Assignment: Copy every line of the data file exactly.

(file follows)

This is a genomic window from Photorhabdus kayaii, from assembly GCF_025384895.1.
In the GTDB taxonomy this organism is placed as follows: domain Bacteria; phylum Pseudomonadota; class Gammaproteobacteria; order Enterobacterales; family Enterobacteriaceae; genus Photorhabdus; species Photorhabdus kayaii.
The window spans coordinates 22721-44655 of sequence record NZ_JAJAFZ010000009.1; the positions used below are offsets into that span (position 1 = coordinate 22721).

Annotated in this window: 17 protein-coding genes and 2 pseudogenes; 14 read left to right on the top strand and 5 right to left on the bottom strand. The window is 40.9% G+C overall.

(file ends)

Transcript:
This is a genomic window from Photorhabdus kayaii, from assembly GCF_025384895.1.
In the GTDB taxonomy this organism is placed as follows: domain Bacteria; phylum Pseudomonadota; class Gammaproteobacteria; order Enterobacterales; family Enterobacteriaceae; genus Photorhabdus; species Photorhabdus kayaii.
The window spans coordinates 22721-44655 of sequence record NZ_JAJAFZ010000009.1; the positions used below are offsets into that span (position 1 = coordinate 22721).

Annotated in this window: 17 protein-coding genes and 2 pseudogenes; 14 read left to right on the top strand and 5 right to left on the bottom strand. The window is 40.9% G+C overall.